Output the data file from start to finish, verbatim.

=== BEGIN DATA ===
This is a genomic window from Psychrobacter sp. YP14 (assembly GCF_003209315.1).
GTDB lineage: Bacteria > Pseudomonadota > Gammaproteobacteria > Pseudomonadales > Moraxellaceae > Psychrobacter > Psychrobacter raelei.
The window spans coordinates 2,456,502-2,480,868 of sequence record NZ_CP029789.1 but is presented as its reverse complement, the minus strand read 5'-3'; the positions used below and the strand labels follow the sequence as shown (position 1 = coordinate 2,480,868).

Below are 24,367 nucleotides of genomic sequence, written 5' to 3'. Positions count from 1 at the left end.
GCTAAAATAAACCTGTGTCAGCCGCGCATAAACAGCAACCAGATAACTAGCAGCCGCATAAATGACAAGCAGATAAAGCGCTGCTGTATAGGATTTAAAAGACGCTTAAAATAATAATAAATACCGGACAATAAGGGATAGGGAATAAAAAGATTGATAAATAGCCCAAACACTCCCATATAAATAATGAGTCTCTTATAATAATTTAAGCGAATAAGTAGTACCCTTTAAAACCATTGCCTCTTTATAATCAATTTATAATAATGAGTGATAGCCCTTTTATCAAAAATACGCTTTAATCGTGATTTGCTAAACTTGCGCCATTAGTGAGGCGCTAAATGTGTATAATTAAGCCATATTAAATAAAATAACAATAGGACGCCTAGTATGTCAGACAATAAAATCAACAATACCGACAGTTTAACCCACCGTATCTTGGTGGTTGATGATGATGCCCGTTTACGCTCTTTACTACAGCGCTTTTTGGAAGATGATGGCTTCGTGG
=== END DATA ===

This is a genomic window from Psychrobacter sp. YP14 (assembly GCF_003209315.1).
GTDB lineage: Bacteria > Pseudomonadota > Gammaproteobacteria > Pseudomonadales > Moraxellaceae > Psychrobacter > Psychrobacter raelei.
The window spans coordinates 2,456,502-2,480,868 of sequence record NZ_CP029789.1 but is presented as its reverse complement, the minus strand read 5'-3'; the positions used below and the strand labels follow the sequence as shown (position 1 = coordinate 2,480,868).

Below are 24,367 nucleotides of genomic sequence, written 5' to 3'. Positions count from 1 at the left end.
GCTAAAATAAACCTGTGTCAGCCGCGCATAAACAGCAACCAGATAACTAGCAGCCGCATAAATGACAAGCAGATAAAGCGCTGCTGTATAGGATTTAAAAGACGCTTAAAATAATAATAAATACCGGACAATAAGGGATAGGGAATAAAAAGATTGATAAATAGCCCAAACACTCCCATATAAATAATGAGTCTCTTATAATAATTTAAGCGAATAAGTAGTACCCTTTAAAACCATTGCCTCTTTATAATCAATTTATAATAATGAGTGATAGCCCTTTTATCAAAAATACGCTTTAATCGTGATTTGCTAAACTTGCGCCATTAGTGAGGCGCTAAATGTGTATAATTAAGCCATATTAAATAAAATAACAATAGGACGCCTAGTATGTCAGACAATAAAATCAACAATACCGACAGTTTAACCCACCGTATCTTGGTGGTTGATGATGATGCCCGTTTACGCTCTTTACTACAGCGCTTTTTGGAAGATGATGGCTTCGTGG